Elephant Hawk-moth
Animals, Moths

Scientific name: Deilephila elpenor

May to early August. This pink and olive-green moth is named after the caterpillar’s resemblance to an elephant’s trunk.

The adults are nocturnal, flying from dusk and coming to light, resting by day amongst its foodplants. They feed from honeysuckle (Lonicera) and other tubular flowers on the wing.

The larvae are usually seen when looking for somewhere to pupate, or when resting on stems in good weather, as they are very large, with noticeable eye markings. They overwinter as pupae in fragile cocoons at the base of plants in loose plant debris/litter, or just below the surface of the ground.

Location:
England, Wales, Scotland and Ireland
Specific name:
Deilephila elpenor
Habitat:
A variety of habitats, often where Rosebay Willowherb is present, such as rough grassland, waste ground and clearings, hedgerows, heathland, sand dunes, woodland (rides and clearings) and gardens.
Height:
Wingspan Range – 45-60mm
Weight:
Medium sized
Population:
Very widely and well distributed throughout England and Wales,

Size and Family

  • Family – Hawk-moths (Sphingidae)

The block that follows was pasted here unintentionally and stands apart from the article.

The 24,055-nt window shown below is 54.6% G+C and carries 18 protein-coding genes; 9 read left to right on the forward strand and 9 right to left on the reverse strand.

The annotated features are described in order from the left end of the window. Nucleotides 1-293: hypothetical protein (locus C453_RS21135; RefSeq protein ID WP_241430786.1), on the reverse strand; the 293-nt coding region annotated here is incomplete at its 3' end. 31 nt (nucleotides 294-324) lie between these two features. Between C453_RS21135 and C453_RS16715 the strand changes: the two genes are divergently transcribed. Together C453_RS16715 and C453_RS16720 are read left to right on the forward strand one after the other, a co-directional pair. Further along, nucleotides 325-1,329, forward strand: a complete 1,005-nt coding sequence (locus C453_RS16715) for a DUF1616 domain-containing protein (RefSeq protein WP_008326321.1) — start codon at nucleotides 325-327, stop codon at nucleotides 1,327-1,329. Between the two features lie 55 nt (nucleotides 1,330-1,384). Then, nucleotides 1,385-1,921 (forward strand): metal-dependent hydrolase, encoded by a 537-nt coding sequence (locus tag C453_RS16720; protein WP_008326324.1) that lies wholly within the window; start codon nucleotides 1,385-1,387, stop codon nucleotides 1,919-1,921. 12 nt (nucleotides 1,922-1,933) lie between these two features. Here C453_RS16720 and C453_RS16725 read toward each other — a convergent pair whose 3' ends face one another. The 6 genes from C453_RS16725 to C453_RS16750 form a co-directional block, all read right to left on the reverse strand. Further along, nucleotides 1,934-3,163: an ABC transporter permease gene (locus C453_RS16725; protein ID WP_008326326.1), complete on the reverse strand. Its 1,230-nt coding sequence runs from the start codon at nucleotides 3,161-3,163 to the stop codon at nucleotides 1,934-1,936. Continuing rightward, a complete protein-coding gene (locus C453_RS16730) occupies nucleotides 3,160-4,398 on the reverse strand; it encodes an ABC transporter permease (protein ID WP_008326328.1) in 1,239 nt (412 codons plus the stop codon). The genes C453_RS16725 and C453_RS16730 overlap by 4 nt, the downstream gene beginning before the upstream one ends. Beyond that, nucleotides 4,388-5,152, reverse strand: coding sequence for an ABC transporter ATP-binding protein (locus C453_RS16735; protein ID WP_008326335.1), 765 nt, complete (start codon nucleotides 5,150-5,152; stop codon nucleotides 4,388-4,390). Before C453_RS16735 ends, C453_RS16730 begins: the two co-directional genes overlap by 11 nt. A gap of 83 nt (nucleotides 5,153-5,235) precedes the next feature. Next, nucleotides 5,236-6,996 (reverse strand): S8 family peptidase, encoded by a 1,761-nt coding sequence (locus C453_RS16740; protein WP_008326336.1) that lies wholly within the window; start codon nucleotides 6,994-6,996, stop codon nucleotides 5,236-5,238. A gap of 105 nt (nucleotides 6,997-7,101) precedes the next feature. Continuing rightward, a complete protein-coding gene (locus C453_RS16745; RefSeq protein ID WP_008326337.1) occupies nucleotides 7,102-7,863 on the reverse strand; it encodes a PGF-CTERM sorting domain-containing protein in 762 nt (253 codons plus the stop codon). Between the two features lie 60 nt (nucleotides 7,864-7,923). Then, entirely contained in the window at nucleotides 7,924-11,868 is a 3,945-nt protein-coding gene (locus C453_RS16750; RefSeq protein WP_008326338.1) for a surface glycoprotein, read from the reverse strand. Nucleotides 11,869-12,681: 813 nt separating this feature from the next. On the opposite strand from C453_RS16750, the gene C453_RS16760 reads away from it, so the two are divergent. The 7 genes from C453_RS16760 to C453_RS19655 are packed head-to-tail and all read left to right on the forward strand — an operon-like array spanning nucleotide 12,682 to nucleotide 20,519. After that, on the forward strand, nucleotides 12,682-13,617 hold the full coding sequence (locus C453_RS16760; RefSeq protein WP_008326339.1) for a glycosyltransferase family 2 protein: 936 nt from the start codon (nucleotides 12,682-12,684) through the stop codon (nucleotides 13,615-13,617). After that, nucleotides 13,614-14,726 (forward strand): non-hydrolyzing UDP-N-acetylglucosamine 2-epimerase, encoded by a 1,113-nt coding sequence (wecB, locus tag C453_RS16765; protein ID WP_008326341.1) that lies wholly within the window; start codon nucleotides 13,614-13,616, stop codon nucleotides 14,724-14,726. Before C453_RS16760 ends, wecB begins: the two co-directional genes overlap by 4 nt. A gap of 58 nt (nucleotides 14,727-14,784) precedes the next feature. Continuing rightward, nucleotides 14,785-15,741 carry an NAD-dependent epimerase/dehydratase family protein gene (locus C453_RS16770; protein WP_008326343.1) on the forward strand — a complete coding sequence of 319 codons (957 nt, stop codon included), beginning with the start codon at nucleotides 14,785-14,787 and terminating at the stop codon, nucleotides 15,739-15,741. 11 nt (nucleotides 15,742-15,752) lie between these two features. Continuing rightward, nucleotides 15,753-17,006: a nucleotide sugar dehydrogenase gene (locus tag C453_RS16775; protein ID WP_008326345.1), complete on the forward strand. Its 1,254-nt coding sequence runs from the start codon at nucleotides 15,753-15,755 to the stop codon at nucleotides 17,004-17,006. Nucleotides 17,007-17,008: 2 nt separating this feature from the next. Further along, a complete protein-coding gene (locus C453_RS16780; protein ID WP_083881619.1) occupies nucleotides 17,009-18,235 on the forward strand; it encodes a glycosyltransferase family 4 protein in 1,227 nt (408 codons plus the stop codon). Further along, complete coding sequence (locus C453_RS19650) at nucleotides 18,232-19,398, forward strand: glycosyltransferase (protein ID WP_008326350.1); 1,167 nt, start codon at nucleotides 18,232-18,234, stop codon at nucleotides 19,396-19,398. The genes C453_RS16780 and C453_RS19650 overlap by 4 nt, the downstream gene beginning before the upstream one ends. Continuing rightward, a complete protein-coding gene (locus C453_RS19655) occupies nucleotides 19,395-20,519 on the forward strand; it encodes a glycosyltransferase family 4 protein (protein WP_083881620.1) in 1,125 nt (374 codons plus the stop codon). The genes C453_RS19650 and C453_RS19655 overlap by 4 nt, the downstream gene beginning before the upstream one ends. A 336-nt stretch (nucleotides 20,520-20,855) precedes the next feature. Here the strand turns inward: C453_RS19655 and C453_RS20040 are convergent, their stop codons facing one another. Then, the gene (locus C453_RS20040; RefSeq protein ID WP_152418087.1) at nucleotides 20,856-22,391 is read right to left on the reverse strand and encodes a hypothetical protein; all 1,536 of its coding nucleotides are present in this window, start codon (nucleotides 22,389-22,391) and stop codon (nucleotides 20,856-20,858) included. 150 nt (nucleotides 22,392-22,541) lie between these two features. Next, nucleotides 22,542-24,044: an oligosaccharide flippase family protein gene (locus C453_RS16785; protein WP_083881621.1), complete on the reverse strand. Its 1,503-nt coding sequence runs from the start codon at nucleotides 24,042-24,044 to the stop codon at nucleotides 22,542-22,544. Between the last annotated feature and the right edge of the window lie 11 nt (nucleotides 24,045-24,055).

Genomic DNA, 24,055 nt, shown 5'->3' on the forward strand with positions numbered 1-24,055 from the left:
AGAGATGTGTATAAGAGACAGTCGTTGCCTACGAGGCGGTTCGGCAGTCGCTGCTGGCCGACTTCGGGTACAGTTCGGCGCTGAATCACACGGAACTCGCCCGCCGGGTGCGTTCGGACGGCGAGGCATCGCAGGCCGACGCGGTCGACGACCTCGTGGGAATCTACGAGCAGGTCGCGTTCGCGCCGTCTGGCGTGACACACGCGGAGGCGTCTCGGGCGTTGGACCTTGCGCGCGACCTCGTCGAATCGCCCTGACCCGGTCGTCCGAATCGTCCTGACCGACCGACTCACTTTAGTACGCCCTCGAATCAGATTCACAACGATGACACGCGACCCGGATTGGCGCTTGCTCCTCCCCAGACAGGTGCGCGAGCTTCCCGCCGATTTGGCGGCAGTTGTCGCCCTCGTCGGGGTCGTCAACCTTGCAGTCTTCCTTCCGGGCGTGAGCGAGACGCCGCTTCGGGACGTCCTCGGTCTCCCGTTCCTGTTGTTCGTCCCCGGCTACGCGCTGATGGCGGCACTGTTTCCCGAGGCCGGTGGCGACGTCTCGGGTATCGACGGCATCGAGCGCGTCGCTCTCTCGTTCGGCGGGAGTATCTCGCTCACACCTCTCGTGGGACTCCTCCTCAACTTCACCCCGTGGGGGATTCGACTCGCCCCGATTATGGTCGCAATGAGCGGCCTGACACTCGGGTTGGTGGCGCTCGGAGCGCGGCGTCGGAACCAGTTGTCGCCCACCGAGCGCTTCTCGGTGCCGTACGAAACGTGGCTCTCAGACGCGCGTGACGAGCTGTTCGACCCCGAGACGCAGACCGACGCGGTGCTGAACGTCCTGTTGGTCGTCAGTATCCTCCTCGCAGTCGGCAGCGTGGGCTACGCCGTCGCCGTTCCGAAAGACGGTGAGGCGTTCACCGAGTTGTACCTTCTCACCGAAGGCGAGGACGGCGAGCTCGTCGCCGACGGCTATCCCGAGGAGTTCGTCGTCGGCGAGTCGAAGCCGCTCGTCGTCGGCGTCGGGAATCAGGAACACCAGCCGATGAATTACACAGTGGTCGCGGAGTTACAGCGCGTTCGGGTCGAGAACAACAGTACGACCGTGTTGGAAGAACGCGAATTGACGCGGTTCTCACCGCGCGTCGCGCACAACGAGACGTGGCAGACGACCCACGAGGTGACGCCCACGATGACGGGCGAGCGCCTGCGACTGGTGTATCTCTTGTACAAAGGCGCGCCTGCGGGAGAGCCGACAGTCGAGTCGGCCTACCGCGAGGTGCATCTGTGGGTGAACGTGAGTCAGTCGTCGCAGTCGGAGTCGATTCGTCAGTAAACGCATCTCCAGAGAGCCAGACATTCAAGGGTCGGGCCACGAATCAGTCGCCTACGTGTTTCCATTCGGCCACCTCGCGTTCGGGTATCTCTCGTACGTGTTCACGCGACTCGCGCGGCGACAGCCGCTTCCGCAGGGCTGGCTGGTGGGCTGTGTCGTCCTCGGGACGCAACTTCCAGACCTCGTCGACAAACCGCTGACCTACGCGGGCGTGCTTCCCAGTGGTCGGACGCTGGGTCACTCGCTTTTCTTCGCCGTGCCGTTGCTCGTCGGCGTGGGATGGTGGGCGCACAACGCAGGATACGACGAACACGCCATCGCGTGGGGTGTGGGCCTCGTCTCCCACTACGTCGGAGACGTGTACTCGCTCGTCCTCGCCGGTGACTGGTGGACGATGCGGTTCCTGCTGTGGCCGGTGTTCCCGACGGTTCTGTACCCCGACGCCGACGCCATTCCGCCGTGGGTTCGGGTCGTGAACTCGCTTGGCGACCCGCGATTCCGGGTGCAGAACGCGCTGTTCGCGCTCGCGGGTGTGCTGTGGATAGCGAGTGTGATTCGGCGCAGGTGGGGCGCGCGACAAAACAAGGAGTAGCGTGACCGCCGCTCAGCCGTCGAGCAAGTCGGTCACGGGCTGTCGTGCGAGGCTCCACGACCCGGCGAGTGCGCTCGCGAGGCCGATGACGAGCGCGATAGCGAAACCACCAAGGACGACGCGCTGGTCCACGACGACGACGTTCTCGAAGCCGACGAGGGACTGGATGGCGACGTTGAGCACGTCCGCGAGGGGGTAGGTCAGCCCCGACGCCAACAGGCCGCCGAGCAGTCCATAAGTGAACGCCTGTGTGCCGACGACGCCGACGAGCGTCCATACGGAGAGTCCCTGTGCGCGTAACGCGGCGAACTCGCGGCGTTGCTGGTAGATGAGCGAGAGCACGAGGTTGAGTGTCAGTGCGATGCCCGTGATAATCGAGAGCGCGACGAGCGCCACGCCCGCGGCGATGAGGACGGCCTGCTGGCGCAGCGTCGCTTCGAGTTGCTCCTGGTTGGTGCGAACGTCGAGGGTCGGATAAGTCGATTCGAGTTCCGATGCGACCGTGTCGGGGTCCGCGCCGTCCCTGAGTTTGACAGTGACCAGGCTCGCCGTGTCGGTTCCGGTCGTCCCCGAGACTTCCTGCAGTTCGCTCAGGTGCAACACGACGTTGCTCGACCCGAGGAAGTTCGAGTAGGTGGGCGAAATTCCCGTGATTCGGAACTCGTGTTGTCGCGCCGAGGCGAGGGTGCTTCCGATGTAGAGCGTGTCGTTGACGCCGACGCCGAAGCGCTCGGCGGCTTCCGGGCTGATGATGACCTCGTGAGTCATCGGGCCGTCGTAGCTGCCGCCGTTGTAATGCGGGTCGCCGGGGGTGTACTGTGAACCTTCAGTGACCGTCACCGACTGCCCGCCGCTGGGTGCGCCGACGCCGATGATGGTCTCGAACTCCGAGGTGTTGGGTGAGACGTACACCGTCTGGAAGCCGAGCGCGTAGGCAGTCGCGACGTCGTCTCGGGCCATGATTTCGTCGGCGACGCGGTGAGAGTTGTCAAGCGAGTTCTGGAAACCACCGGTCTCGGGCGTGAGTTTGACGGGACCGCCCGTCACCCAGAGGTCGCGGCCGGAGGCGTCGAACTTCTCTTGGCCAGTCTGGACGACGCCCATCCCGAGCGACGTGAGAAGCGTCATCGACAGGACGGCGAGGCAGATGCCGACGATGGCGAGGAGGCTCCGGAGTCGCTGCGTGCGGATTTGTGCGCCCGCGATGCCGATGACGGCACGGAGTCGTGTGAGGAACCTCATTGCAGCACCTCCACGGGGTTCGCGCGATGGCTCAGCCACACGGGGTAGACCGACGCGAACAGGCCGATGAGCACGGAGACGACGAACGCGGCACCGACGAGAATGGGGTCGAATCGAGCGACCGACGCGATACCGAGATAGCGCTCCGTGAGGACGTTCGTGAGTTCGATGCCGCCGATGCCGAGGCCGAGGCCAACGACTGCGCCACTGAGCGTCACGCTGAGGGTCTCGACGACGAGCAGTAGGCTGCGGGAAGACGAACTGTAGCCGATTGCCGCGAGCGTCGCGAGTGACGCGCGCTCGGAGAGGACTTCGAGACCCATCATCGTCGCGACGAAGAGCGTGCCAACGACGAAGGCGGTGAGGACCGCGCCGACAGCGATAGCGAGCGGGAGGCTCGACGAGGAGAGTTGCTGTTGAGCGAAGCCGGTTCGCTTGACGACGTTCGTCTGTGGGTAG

• Medium Sized
  • Wingspan Range – 45-60mm

Conservation Status

  • UK BAP: Not listed
  • Common

Caterpillar Food Plants

Rosebay Willowherb (Epilobium angustifolium), other willowherbs, bedstraws (Galium), Enchanter’s Nightshade, fuchsias and Himalyan Balsalm ().

Habitat

A variety of habitats, often where Rosebay Willowherb is present, such as rough grassland, waste ground and clearings, hedgerows, heathland, sand dunes, woodland (rides and clearings) and gardens.

Distribution

  • Countries – England, Wales, Scotland, Ireland.
  • Very widely and well distributed throughout England and Wales, expanding its range north, widely and well distributed in Ireland, thinly distributed in Scotland, very local and rare in the Channel Islands.